Tables Up    Down

Table 1: demographic characteristics of study participants, Gokwe North district, Zimbabwe, 2015

Table 2: AFP surveillance systemís timeliness, Gokwe North district, Midlands province, Zimbabwe

Table 3: AFP surveillance sensitivity, Gokwe North district, Midlands Province, Zimbabwe, 2015

Table 4: knowledge of health workers on the AFP surveillance system, Gokwe North district, Zimbabwe, 2015

 

 

References Up    Down

  1. Centre for Disease Prevention and Control (CDC). Updated guidelines for evaluating public health Surveillance System. Recommendations from the guidelines w group, MMWR. 2001; 50(RR-13): 1-35. Google Scholar

  2. Kufakwanguzvarova Pomerai. Evaluation of the Acute Flaccid Paralysis (AFP) Surveillance System in Bikita District, Masvingo Province, 2010. BMC Res Notes. 2014; 7: 252. PubMed | Google Scholar

  3. Chirundu D, Chihanga S, Chimusoro A, Mabaera B. Evaluation of the AFP Surveillance System in Midlands Province, Zimbabwe (Unpublished). 2005. Google Scholar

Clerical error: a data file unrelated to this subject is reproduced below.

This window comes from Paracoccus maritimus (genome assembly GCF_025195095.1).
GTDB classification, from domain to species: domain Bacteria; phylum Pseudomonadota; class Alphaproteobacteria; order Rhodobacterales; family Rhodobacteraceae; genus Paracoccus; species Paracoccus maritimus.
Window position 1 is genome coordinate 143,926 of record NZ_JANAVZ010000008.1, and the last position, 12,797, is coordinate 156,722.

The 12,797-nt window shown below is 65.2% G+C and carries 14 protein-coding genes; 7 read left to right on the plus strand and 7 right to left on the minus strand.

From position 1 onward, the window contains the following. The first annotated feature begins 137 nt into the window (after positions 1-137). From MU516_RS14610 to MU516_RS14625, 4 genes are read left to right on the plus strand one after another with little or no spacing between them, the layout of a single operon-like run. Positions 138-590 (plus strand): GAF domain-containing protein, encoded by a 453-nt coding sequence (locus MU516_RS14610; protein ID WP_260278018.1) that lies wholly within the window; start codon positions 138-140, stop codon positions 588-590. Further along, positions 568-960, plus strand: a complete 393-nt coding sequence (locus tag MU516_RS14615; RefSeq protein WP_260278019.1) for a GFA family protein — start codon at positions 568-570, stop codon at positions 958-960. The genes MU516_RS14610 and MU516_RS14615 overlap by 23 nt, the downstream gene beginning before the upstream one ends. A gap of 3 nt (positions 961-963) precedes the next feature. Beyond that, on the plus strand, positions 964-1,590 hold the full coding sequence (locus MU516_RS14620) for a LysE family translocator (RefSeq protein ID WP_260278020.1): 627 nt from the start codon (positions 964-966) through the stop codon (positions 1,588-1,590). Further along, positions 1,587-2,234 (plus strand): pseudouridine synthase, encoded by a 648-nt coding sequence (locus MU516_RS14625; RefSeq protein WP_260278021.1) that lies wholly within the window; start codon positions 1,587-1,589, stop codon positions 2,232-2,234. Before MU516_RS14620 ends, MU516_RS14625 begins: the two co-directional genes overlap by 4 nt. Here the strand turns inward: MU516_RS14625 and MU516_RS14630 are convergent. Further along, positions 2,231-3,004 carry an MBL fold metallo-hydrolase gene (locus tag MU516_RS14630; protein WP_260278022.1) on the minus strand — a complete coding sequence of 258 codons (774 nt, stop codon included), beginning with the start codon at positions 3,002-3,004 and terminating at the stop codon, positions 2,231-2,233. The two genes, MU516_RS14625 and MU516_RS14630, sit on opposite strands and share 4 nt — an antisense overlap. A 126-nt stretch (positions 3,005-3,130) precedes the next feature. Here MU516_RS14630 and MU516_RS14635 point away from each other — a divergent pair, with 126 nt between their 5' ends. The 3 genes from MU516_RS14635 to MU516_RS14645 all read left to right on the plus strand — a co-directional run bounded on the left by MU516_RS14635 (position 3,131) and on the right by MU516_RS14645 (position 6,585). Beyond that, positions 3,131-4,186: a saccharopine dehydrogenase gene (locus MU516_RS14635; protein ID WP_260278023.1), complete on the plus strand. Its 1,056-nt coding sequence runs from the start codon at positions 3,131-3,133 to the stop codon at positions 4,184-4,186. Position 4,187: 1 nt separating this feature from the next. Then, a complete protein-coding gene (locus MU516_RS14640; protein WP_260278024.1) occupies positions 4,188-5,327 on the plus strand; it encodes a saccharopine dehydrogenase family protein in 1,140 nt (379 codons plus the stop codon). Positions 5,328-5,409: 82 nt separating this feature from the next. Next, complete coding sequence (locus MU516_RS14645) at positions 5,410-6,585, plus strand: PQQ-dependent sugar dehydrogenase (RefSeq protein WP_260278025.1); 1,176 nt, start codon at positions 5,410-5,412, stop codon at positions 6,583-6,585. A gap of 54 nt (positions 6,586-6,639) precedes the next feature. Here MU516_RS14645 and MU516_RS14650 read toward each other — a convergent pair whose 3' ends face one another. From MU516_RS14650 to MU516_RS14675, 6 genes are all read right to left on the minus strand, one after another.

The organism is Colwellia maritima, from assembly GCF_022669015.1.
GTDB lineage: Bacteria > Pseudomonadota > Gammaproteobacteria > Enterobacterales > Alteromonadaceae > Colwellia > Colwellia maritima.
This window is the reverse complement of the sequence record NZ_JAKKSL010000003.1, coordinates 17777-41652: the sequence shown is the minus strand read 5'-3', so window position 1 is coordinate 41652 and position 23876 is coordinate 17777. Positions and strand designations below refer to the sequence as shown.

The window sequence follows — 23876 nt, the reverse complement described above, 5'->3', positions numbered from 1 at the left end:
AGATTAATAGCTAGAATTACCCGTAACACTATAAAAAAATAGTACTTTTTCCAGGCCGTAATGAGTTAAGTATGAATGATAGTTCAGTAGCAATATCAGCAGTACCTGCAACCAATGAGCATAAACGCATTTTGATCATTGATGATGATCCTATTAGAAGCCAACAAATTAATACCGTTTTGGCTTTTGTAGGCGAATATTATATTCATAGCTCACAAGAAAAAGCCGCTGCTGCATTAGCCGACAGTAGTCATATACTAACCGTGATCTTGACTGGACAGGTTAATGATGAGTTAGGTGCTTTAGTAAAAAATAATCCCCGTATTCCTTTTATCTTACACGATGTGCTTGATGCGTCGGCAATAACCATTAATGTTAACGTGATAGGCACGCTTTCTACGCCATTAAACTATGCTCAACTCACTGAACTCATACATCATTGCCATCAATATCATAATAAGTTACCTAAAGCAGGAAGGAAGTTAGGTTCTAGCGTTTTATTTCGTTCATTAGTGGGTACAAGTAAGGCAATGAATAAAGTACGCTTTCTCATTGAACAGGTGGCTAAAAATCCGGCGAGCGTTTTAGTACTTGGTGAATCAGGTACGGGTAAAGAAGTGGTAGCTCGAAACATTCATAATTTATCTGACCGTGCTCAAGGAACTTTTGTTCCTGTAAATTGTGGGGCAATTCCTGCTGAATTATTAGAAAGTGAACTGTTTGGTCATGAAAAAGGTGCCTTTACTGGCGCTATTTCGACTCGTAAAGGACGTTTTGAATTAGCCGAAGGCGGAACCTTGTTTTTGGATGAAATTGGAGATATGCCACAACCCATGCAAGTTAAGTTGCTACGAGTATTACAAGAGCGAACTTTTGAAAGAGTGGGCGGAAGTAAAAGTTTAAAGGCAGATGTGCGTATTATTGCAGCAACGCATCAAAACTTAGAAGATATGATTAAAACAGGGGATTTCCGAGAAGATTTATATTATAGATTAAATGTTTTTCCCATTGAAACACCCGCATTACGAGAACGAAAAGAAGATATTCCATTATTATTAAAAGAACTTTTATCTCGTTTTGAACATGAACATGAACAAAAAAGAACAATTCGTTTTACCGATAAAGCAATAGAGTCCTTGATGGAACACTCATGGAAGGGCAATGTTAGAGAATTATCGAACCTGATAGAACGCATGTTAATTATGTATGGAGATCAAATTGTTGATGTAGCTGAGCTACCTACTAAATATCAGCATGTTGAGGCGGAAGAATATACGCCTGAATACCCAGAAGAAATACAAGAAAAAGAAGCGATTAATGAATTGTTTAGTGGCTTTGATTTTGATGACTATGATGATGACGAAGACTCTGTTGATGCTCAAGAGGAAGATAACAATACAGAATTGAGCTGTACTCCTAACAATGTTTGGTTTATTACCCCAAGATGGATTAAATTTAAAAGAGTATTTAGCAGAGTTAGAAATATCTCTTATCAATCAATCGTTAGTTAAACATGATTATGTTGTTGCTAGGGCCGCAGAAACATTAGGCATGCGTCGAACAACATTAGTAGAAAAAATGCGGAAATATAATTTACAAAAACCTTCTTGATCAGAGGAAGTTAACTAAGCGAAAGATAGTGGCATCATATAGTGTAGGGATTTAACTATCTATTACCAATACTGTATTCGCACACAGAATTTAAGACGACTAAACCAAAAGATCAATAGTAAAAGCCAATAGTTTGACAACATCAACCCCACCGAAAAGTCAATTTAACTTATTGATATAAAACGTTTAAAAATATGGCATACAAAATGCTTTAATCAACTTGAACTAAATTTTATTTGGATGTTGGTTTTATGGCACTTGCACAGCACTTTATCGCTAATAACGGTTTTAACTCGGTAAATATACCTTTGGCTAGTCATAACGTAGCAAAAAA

4. John Kofi Odoom, Nana Afia Asante Ntim, Badu Sarkodies, James Addo. Evaluation of Acute Flaccid Paralysis in Polio free Ghana, 2009-2013. BMC Public Health. 2014; 14: 687. PubMed | Google Scholar

  5. Landiwe Siphumelele Khuzwayo, Lazarus R Kuonza, Ntombenhle J Ngcobo. Evaluating the acute flaccid paralysis surveillance system in South Africa, 2005-2009: an analysis of secondary data. Pan Afr Med J. 2013 Mar 5; 14: 86. PubMed | Google Scholar

  6. Ministry of Health and Child Care. Immunization in Practice: A practical guide for health workers. Zimbabwe Expanded Programme on Immunization. 2013. Google Scholar

  7. Dube N, Tint K, Gouws A. Evaluation of the Acute Flaccid Paralysis Surveillance System, Mpumalanga Province, South Africa, 2005-2009. CDSB. 2011; 9: 4. Google Scholar

  8. Chimamise A, Chadambuka A, Chimusoro A. Analysis of the acute flaccid paralysis surveillance system in Mberengwa District. Midlands Province. 2009. Google Scholar